Sunday, April 3, 2011

Mounting the shade and trying it out

The fascia brackets are the same depth as the frame (3 inches), and the mounting holes are really close to the corners. This meant I couldn't put screws in the holes at the front of the frame, because those would just go into drywall.

I think it would have been secure enough with just the screws at the back, but there was another problem. The tab that you see sticking out in the picture above goes into a slot at the end of the motor. But if it's not close enough to parallel with the axis of the motor, it doesn't slide in all the way. The frame is actually wider at the back than the front, so I shimmed behind the bracket with some folded up paper. To get the front to sit against the frame, I drilled two holes in the bracket where I could put screws into the wood.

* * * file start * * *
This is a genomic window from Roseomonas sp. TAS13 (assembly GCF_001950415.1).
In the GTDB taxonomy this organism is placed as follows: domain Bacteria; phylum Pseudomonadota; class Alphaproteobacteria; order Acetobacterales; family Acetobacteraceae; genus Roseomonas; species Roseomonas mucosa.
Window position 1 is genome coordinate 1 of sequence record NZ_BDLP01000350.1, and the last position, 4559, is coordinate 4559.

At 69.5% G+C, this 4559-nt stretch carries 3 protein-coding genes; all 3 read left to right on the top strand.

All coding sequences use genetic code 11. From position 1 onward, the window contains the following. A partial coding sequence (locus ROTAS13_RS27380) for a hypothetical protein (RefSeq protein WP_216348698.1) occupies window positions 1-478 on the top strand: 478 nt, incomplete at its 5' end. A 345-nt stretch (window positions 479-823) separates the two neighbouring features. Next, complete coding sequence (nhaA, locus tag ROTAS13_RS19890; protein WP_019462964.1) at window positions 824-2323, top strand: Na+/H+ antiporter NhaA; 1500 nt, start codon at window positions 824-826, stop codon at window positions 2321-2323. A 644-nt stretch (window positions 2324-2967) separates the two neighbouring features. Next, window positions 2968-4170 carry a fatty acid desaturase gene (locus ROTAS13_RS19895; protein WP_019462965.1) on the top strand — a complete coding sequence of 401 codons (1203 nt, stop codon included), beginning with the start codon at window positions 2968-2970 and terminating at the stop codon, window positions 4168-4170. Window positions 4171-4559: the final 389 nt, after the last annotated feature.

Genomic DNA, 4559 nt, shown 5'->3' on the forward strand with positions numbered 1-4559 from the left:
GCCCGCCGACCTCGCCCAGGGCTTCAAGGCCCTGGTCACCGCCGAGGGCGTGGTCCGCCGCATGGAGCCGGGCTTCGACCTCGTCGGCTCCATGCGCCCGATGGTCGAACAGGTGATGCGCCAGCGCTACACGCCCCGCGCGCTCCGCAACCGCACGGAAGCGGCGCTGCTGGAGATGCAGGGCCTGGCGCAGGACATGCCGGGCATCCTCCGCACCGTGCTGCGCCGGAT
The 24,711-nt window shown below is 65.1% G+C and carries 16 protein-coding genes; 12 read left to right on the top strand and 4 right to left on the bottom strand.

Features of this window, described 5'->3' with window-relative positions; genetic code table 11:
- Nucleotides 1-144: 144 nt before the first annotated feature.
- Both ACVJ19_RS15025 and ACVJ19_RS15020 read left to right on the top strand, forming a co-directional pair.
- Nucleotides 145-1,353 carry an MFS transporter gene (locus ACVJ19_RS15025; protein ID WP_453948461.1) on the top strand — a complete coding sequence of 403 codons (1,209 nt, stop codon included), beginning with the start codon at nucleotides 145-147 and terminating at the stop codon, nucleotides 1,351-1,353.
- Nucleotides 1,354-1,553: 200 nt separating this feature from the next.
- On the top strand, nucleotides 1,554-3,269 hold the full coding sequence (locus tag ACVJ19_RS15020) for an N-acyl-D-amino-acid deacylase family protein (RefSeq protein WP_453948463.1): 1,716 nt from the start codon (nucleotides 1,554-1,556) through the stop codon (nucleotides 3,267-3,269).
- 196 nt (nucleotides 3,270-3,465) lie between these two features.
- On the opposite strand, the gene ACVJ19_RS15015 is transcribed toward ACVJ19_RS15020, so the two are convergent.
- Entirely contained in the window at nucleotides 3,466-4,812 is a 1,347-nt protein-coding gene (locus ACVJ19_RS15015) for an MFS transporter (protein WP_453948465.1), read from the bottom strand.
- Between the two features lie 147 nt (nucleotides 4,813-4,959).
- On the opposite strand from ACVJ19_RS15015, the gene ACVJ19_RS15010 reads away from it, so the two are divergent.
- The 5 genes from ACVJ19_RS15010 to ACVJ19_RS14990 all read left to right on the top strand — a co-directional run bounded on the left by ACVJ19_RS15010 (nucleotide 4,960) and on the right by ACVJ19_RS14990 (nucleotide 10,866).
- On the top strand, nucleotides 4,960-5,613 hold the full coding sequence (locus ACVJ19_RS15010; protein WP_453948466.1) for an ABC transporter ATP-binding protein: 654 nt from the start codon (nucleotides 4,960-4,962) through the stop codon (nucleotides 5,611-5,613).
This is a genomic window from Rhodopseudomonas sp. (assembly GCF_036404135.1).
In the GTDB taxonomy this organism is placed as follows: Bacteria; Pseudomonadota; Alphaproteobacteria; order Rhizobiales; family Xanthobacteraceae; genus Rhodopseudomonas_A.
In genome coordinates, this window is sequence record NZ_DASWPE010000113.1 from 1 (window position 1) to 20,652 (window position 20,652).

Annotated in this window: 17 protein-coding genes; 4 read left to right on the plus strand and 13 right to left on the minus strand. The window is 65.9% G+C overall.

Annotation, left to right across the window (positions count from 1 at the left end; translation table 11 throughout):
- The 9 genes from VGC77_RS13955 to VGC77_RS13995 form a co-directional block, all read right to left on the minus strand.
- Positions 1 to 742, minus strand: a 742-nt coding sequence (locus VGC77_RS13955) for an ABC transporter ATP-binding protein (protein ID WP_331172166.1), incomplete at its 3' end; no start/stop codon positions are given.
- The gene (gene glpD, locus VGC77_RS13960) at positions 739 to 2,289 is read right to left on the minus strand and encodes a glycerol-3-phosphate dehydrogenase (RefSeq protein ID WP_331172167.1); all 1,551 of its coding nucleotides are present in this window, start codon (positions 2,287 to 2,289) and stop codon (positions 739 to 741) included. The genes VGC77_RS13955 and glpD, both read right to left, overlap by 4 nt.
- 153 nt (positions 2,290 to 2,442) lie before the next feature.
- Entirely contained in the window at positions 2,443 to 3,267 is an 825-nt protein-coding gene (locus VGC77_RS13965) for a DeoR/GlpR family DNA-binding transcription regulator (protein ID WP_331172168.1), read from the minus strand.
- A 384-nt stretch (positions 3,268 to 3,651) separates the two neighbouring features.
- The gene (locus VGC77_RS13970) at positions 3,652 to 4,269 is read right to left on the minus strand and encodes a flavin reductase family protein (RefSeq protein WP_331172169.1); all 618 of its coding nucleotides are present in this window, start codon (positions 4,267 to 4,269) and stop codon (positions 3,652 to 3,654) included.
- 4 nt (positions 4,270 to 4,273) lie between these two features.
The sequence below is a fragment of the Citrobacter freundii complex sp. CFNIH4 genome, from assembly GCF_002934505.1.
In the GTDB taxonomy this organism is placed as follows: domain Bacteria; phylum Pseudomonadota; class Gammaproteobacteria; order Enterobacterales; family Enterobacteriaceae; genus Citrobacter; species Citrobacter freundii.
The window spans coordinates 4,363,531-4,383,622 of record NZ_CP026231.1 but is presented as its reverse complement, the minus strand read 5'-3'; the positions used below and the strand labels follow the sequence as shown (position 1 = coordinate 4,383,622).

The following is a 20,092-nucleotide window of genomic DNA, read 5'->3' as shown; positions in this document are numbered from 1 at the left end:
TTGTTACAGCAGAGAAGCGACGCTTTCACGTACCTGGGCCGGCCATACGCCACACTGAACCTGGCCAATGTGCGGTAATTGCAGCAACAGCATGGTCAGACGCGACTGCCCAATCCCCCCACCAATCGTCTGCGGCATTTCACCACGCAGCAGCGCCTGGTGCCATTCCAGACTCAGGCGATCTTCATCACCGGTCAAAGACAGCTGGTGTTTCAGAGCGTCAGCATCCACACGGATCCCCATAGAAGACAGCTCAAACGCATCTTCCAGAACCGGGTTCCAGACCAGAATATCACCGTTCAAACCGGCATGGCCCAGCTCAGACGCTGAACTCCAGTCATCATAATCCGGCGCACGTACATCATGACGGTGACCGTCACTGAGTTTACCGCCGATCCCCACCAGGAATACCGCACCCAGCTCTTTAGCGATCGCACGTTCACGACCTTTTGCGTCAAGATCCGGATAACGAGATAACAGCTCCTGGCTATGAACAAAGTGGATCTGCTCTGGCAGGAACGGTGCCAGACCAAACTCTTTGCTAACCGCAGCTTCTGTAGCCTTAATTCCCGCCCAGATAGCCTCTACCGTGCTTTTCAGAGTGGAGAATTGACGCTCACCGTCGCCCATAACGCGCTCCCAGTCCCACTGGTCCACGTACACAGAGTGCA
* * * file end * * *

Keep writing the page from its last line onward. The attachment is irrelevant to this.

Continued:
I also bent the tab down slightly with pliers to get it lined up properly.

So here's the shade installed:

And in the down position:

And here it is in action:

I will say, I was somewhat disappointed in the noise this makes. It's not that loud, but I wouldn't call it "silent" or "ultra quiet" or say that it could be "barely heard" from three feet away. It's not too bad, I guess, but it's definitely louder than I was expecting.

Using the limit setting tool was fairly easy. Instructions were included with the motor. Note that the limit setting tool just closes the contacts on the motor's dry contact port. There are four pins on the connector: up, stop, down, and ground. So you could easily make your own limit setting tool, if you really wanted.

Next time: interfacing with the computer.

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